Recent months have brought some serious pain into my life in several areas. In February I experienced trauma to my back which, added to daily work that requires I sit at a computer for hours on end, ultimately resulted in a bulging disc in my lumbar region. The extreme physical pain has kept me from enjoying my favorite activities, such as hiking and swimming.
Another source of pain of an emotional nature is my rapidly ailing mother who most of my life was a role model of extreme health and fitness. In just the last several months she has been afflicted with severe dementia and now cannot hold a coherent conversation.
My beloved yellow lab was crippled in her rear legs by rat poison just two days before Christmas and has not yet healed. She nearly died and now can only walk a block or so. Before she somehow ingested the poison from who-knows-where (or whom), she hiked many miles with me, up and down steep hills and racing across meadows.
Old almost-forgotten wounds from past emotional hurts crept up unexpectedly, taking me by surprise.
Rather than whining and asking for pity, I write this as an exploration of the nature of pain and how it effects us.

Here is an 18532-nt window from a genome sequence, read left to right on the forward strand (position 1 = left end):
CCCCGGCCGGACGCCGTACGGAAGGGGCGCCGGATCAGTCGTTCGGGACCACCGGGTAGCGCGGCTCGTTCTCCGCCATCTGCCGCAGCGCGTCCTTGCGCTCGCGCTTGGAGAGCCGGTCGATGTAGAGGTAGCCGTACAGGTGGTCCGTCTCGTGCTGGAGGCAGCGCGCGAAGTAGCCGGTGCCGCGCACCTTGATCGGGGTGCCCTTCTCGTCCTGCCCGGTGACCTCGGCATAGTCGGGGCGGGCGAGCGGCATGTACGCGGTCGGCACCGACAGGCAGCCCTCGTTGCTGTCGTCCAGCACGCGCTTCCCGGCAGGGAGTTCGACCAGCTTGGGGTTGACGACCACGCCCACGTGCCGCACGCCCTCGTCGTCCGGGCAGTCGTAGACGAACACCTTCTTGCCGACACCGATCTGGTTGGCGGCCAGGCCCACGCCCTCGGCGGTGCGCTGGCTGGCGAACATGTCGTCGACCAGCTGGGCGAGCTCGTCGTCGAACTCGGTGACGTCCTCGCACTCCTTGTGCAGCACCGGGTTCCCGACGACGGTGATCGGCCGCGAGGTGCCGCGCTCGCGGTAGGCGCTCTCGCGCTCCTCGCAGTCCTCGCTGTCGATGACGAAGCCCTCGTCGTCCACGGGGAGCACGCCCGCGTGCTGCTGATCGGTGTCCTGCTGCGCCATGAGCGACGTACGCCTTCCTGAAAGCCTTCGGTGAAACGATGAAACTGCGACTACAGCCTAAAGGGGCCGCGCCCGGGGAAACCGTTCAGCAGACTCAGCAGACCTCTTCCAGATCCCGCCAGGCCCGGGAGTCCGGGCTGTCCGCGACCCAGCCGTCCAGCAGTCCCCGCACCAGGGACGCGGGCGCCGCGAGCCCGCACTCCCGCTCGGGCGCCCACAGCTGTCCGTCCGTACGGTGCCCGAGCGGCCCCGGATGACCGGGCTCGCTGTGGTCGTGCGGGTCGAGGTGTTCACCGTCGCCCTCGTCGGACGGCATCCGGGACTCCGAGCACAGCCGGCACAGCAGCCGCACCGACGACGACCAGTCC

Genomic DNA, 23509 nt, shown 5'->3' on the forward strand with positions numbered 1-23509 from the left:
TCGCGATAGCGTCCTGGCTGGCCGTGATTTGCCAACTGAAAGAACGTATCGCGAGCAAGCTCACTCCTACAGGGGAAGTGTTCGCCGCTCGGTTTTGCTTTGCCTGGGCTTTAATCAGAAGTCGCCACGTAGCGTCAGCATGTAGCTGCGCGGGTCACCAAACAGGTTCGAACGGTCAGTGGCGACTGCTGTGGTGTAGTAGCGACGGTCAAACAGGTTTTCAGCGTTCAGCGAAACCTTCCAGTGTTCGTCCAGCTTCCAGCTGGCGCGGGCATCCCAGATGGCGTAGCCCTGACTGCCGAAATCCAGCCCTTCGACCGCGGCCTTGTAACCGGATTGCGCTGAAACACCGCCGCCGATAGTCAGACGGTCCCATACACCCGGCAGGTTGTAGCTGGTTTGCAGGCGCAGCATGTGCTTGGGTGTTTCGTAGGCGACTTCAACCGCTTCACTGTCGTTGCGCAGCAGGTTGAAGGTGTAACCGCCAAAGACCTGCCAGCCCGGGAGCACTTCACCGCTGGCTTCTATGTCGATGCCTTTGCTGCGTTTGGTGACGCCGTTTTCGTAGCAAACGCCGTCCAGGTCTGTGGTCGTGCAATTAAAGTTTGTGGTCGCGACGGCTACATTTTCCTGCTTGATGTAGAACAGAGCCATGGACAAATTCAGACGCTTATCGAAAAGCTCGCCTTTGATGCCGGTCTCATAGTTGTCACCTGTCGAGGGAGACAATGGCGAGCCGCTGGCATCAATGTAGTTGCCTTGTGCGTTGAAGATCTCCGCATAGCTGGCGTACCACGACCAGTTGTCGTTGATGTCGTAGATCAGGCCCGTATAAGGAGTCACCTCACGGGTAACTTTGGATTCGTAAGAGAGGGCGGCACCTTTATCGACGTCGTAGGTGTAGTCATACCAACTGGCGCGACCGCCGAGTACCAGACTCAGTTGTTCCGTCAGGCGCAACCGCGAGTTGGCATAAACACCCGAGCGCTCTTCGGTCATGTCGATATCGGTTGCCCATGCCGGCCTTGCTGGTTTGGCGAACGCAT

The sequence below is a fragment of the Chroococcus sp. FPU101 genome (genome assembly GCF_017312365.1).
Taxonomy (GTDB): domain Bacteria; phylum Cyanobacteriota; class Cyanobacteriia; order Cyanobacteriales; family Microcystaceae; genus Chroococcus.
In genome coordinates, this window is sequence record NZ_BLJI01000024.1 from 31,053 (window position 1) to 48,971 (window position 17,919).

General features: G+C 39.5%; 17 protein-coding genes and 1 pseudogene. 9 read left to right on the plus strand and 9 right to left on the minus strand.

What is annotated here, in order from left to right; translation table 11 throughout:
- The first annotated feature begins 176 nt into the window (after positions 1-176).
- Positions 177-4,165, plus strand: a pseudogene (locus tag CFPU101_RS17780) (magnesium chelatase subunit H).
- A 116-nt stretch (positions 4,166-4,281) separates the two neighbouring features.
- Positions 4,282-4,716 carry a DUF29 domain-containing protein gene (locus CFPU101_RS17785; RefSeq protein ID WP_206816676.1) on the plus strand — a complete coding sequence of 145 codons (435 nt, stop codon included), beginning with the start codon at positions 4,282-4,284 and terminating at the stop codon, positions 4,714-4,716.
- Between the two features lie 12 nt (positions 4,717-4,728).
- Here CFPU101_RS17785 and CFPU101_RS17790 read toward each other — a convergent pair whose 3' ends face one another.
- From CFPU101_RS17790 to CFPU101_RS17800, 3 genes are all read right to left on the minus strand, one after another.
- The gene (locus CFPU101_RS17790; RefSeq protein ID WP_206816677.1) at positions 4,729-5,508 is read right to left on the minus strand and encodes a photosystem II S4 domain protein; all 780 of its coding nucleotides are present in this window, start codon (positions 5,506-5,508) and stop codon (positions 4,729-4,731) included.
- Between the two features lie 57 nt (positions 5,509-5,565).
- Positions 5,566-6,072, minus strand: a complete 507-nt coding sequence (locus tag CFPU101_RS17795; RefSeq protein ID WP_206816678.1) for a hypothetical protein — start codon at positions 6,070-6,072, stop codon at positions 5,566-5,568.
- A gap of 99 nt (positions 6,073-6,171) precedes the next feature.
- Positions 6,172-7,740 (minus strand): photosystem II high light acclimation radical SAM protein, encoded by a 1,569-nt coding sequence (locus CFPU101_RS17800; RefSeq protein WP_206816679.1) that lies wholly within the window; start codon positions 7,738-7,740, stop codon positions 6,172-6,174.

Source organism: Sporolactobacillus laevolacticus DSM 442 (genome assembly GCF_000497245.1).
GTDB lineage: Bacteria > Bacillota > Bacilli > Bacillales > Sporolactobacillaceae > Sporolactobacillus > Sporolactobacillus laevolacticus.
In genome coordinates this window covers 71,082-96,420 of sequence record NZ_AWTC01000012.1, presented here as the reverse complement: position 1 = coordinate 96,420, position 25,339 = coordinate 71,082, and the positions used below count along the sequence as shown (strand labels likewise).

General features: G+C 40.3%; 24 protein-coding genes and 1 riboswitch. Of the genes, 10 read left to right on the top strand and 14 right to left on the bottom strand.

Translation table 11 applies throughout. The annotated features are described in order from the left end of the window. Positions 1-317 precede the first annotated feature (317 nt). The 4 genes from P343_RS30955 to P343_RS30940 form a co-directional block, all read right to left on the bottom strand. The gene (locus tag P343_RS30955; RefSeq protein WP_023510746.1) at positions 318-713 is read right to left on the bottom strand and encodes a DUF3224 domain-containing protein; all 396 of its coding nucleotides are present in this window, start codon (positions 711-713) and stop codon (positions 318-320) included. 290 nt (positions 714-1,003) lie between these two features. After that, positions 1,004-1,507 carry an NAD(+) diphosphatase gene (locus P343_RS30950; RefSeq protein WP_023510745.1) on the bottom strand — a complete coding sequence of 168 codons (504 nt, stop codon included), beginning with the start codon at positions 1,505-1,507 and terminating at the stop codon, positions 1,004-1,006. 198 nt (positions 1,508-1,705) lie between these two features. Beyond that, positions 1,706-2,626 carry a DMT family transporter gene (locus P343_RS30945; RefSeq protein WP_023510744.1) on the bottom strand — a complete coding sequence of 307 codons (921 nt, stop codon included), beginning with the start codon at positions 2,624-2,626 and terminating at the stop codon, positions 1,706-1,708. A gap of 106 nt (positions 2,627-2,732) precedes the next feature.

When pain is present, it is hard to think of anything else. I am slowly learning to be with pain rather than wish it away, and to ask what it might be trying to tell me. Perhaps there is some aspect of my life that is out of balance. Perhaps my life is too filled with things I “must do”. Perhaps my dog, my mom, and others who suffer are just fulfilling their destiny. Whatever the reason, if I cannot change what is happening, I choose to accept it. Acceptance of severe pain is extremely challenging. I have become an even more compassionate person through my episodes of extreme pain. I cannot imagine how anyone lives with severe pain all the time. Life is so precious. If I find something for which I can be grateful, and of course I always can, my pain seems so much less important. Mom had an amazing life and it is my honor to be with her even if it is merely my physical presence which brings her comfort. Beings are born, Beings die, and the world continues. As ants infested our kitchen, I contemplated how short their little lives are compared to so many other critters. How did we human beings get so incredibly lucky to be born as we are, on this amazing planet, with brains, a conscience, bodies capable of miracles, and spirits which can soar? Life isn’t forever, and neither is pain. I wish for all creatures to be free of suffering. Practice lovingkindness, to yourself as well as others. Namaste!